To eifect a substantial increase in the axial tensile strength of a threaded joint, the wall thickness of the upset should be cold reduced to not less than five per cent, and in some cases may be cold reduced as much as twenty-five per cent. By a series of tests on well casing having an outside diameter of 5 inches we have found that the percentage increase in tensile strength of coupling joints efiected by the practice of our invention is substantially proportional to the percentage of cold work reduction of the wall thickness of internal upsets, the percentage increase in strength being about double the percentage reduction in wall thickness of the upset ends. By
faces of die blocks i0 and I2 properly to position way of example and not of limitation, if it is desired to so increase the axial tensile strength of a coupled joint for well casing of seven inches outside diameter having a normal wall thickness of about .36 of an inch that it is equal to the longitudinal tensile'breaking strength of the body of the casing, this may be done by interiorly upsetting the ends to a wall thickness of approximately 0.5 of an inch and then cold reducing the wall thickness of the upset ends approximately 11 per cent.
In addition to providing a simple and economical method of increasing the axial tensile strength of a threaded joint to any desired extent without increasing its outside diameter or decreasing its inside diameter beyond the clearance requirements of service, an important advantage of this invention is that the upsetting and cold reducing operations is so related and controlled that the completion of the cold reducing operation the inside diameters of the interior upsets are large enough for required clearance. This eliminates the expense of the final boring of interior upsets that has been found to be necessary to meet clearance requirements.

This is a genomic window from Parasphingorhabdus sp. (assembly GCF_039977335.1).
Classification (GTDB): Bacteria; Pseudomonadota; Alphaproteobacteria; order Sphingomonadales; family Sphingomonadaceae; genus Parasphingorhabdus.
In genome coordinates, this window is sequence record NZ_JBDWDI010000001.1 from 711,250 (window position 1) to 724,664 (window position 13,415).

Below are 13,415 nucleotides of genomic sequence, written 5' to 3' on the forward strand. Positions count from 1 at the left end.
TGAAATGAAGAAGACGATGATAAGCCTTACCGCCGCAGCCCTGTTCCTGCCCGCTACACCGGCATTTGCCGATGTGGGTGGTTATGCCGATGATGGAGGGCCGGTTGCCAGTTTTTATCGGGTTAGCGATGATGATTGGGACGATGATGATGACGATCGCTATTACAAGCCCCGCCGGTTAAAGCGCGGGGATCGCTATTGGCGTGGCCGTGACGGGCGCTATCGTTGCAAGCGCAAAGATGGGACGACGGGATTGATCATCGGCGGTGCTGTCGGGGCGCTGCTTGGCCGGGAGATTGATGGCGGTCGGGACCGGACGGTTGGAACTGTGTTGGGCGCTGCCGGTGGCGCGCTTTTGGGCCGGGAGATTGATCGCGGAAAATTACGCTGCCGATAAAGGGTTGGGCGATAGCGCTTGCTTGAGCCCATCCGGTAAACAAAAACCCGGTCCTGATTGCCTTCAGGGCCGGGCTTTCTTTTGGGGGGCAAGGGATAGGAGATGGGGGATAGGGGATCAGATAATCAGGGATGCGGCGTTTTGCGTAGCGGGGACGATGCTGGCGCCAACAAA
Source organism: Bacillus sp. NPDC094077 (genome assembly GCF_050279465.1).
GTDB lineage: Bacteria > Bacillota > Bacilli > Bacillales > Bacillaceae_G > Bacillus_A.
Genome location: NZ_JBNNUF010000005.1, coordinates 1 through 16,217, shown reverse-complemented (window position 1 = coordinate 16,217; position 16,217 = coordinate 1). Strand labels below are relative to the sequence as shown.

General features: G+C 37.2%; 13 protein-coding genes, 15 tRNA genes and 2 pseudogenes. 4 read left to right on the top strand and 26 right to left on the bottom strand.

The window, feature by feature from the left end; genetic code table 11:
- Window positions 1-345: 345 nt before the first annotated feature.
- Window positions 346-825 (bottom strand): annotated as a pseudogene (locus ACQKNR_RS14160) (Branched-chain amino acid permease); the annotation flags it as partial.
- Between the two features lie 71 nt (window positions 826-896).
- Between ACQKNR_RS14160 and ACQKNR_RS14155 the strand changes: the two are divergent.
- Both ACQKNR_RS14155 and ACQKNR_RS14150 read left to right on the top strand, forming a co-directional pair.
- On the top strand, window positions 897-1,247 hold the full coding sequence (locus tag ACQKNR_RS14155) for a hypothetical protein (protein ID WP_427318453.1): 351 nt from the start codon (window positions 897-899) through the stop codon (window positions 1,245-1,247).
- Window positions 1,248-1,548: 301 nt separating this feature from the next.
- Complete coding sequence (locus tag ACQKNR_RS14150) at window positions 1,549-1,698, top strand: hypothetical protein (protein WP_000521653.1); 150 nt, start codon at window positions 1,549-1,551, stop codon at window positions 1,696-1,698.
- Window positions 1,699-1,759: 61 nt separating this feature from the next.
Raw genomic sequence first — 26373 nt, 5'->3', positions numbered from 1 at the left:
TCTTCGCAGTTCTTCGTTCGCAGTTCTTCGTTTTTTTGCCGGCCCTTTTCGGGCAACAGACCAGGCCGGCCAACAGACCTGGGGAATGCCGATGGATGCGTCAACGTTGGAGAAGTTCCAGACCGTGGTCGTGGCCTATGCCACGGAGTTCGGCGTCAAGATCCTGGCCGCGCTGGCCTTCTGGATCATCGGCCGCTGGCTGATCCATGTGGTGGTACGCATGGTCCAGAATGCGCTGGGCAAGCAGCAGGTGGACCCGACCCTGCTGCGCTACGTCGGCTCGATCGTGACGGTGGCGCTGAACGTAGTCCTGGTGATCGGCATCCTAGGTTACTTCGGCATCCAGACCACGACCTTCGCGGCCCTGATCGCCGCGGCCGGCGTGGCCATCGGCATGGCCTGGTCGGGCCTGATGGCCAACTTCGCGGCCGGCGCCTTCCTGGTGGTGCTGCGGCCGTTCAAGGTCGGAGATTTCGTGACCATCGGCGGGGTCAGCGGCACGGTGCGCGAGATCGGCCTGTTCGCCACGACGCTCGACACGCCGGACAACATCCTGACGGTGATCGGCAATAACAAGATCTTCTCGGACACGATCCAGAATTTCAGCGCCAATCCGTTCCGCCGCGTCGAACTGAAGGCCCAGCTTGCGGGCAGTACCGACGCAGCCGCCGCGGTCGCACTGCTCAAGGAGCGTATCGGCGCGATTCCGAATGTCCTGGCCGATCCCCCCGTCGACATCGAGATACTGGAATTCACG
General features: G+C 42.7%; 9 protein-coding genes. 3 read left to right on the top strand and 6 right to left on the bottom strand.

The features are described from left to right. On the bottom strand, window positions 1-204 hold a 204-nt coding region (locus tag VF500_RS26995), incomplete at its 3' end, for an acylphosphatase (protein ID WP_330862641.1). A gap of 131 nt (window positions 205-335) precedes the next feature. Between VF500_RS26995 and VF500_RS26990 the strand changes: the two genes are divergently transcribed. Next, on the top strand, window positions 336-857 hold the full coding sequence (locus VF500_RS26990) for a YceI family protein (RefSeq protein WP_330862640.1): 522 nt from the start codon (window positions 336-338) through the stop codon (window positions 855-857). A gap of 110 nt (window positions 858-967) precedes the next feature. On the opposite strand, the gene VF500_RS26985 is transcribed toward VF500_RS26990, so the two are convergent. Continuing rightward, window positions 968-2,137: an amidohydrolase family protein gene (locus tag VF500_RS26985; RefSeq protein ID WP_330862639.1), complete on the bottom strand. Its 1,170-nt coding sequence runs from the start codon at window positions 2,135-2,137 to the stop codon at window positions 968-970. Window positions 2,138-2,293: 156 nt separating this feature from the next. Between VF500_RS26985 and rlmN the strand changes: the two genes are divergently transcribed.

According to the provisions of the patent statutes, We have explained the principle and mode of operation of our invention, have described and illustrated what we now consider to be the best way of practicing it, and have given examples of how it may be practiced. However, we desire to have it understood that, within the scope of the appended claims, the invention may be practiced otherwise than as specifically described and illustrated.
1. The method of increasing the axial tensile strength of a threaded well casing joint composed of interiorly and exteriorly threaded metal tubular members, which comprises upsetting a, tubular member, rigidly confining one face of the upset to prevent radial flow of the metal at such face and, while said face is so confined and while the metal of such member is at a cold working temperature, causing the metal of the member to flow axially of the member by progressively cold reducing the wall thickness of the upset not less than 5% and not more than about 25% by rolling pressure applied to the other face of the upset, thereby increasing the axial tensile strength of the metal about double the percentage of said reduction in wall thickness, and thereafter threading said confined face of the thus reduced upset.
2. The method of increasing the axial tensile strength of a threaded well casing joint composed of interiorly and exteriorly threaded metal tubular members, which comprises interiorly upsetting an end of a tube rigidly confining the exterior face of the upset end to prevent expansion thereof and, while said end is so confined and while the metal of the member is at a cold working temperature, causing the metal of the member to fiow axially 0f the member by progressively cold reducing the wall thickness of the upset not less than 5% and not more than about 25% by rolling pressure applied to the interior face thereof, thereby increasing the axial strength of the metal about double the percentage of said reduction in wall thickness thereof, and thereafter threading the exterior face of the cold reduced end.
JOHN L. HOLMQUIST. PAUL W. PHENEGER.
REFERENCES CITED The following references are of record in the file of this patent:
UNITED STATES PATENTS Dunn Oct. 28, 1941